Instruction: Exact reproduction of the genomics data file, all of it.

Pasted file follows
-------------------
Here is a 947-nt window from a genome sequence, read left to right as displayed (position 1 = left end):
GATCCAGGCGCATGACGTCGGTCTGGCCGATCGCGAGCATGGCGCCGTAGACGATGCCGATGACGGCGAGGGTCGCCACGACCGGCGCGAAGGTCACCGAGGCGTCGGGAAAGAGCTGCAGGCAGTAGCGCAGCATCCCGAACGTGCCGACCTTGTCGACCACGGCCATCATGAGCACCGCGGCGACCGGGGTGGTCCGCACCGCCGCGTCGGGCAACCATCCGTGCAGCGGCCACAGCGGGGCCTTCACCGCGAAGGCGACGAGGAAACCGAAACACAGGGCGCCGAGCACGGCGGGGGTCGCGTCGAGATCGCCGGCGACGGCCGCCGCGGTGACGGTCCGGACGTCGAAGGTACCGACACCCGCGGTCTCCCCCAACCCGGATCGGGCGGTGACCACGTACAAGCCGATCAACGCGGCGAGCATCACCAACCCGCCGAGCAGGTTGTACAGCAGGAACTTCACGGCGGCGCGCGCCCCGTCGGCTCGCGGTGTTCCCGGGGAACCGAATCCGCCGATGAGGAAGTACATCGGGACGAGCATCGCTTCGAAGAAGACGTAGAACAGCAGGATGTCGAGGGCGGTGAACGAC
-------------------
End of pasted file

Here is a 947-nt window from a genome sequence, read left to right as displayed (position 1 = left end):
GATCCAGGCGCATGACGTCGGTCTGGCCGATCGCGAGCATGGCGCCGTAGACGATGCCGATGACGGCGAGGGTCGCCACGACCGGCGCGAAGGTCACCGAGGCGTCGGGAAAGAGCTGCAGGCAGTAGCGCAGCATCCCGAACGTGCCGACCTTGTCGACCACGGCCATCATGAGCACCGCGGCGACCGGGGTGGTCCGCACCGCCGCGTCGGGCAACCATCCGTGCAGCGGCCACAGCGGGGCCTTCACCGCGAAGGCGACGAGGAAACCGAAACACAGGGCGCCGAGCACGGCGGGGGTCGCGTCGAGATCGCCGGCGACGGCCGCCGCGGTGACGGTCCGGACGTCGAAGGTACCGACACCCGCGGTCTCCCCCAACCCGGATCGGGCGGTGACCACGTACAAGCCGATCAACGCGGCGAGCATCACCAACCCGCCGAGCAGGTTGTACAGCAGGAACTTCACGGCGGCGCGCGCCCCGTCGGCTCGCGGTGTTCCCGGGGAACCGAATCCGCCGATGAGGAAGTACATCGGGACGAGCATCGCTTCGAAGAAGACGTAGAACAGCAGGATGTCGAGGGCGGTGAACGAC